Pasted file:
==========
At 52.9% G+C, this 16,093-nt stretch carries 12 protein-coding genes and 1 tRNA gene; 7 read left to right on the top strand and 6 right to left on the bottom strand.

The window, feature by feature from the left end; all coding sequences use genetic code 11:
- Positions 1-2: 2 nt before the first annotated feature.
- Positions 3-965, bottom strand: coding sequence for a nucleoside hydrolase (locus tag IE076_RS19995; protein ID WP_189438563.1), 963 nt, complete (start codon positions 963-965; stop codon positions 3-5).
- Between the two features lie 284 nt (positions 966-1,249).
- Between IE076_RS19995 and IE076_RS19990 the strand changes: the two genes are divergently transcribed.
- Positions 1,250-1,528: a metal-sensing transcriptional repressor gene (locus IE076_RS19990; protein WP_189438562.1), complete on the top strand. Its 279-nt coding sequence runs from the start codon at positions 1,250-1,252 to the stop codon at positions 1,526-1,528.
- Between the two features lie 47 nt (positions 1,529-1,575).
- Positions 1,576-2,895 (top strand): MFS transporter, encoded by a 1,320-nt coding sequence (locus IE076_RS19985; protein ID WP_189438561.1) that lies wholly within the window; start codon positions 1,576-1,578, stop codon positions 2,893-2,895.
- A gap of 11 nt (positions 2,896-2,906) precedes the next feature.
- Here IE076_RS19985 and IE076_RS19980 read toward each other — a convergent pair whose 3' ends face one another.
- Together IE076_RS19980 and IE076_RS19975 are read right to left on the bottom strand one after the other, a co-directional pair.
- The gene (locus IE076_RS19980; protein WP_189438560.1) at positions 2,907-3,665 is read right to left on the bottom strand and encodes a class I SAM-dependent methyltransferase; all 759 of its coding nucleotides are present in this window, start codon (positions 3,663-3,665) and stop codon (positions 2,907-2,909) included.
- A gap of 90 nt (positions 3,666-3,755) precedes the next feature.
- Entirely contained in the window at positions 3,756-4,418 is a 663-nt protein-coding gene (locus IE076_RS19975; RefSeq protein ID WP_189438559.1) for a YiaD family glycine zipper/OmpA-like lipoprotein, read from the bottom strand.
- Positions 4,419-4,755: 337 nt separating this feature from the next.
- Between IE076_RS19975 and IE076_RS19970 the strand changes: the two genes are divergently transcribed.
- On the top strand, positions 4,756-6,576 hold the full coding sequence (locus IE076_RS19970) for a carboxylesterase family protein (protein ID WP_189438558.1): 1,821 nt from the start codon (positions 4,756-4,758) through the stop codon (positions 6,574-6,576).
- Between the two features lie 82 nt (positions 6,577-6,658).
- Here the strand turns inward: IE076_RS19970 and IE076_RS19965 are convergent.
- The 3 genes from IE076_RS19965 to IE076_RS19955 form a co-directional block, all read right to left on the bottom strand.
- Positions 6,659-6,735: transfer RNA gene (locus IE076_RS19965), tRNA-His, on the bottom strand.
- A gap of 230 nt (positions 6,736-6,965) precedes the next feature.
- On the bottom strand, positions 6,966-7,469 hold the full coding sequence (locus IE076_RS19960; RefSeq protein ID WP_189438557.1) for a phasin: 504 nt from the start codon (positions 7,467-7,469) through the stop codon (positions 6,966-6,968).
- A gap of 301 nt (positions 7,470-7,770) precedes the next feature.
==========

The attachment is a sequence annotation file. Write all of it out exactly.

At 52.9% G+C, this 16,093-nt stretch carries 12 protein-coding genes and 1 tRNA gene; 7 read left to right on the top strand and 6 right to left on the bottom strand.

The window, feature by feature from the left end; all coding sequences use genetic code 11:
- Positions 1-2: 2 nt before the first annotated feature.
- Positions 3-965, bottom strand: coding sequence for a nucleoside hydrolase (locus tag IE076_RS19995; protein ID WP_189438563.1), 963 nt, complete (start codon positions 963-965; stop codon positions 3-5).
- Between the two features lie 284 nt (positions 966-1,249).
- Between IE076_RS19995 and IE076_RS19990 the strand changes: the two genes are divergently transcribed.
- Positions 1,250-1,528: a metal-sensing transcriptional repressor gene (locus IE076_RS19990; protein WP_189438562.1), complete on the top strand. Its 279-nt coding sequence runs from the start codon at positions 1,250-1,252 to the stop codon at positions 1,526-1,528.
- Between the two features lie 47 nt (positions 1,529-1,575).
- Positions 1,576-2,895 (top strand): MFS transporter, encoded by a 1,320-nt coding sequence (locus IE076_RS19985; protein ID WP_189438561.1) that lies wholly within the window; start codon positions 1,576-1,578, stop codon positions 2,893-2,895.
- A gap of 11 nt (positions 2,896-2,906) precedes the next feature.
- Here IE076_RS19985 and IE076_RS19980 read toward each other — a convergent pair whose 3' ends face one another.
- Together IE076_RS19980 and IE076_RS19975 are read right to left on the bottom strand one after the other, a co-directional pair.
- The gene (locus IE076_RS19980; protein WP_189438560.1) at positions 2,907-3,665 is read right to left on the bottom strand and encodes a class I SAM-dependent methyltransferase; all 759 of its coding nucleotides are present in this window, start codon (positions 3,663-3,665) and stop codon (positions 2,907-2,909) included.
- A gap of 90 nt (positions 3,666-3,755) precedes the next feature.
- Entirely contained in the window at positions 3,756-4,418 is a 663-nt protein-coding gene (locus IE076_RS19975; RefSeq protein ID WP_189438559.1) for a YiaD family glycine zipper/OmpA-like lipoprotein, read from the bottom strand.
- Positions 4,419-4,755: 337 nt separating this feature from the next.
- Between IE076_RS19975 and IE076_RS19970 the strand changes: the two genes are divergently transcribed.
- On the top strand, positions 4,756-6,576 hold the full coding sequence (locus IE076_RS19970) for a carboxylesterase family protein (protein ID WP_189438558.1): 1,821 nt from the start codon (positions 4,756-4,758) through the stop codon (positions 6,574-6,576).
- Between the two features lie 82 nt (positions 6,577-6,658).
- Here the strand turns inward: IE076_RS19970 and IE076_RS19965 are convergent.
- The 3 genes from IE076_RS19965 to IE076_RS19955 form a co-directional block, all read right to left on the bottom strand.
- Positions 6,659-6,735: transfer RNA gene (locus IE076_RS19965), tRNA-His, on the bottom strand.
- A gap of 230 nt (positions 6,736-6,965) precedes the next feature.
- On the bottom strand, positions 6,966-7,469 hold the full coding sequence (locus IE076_RS19960; RefSeq protein ID WP_189438557.1) for a phasin: 504 nt from the start codon (positions 7,467-7,469) through the stop codon (positions 6,966-6,968).
- A gap of 301 nt (positions 7,470-7,770) precedes the next feature.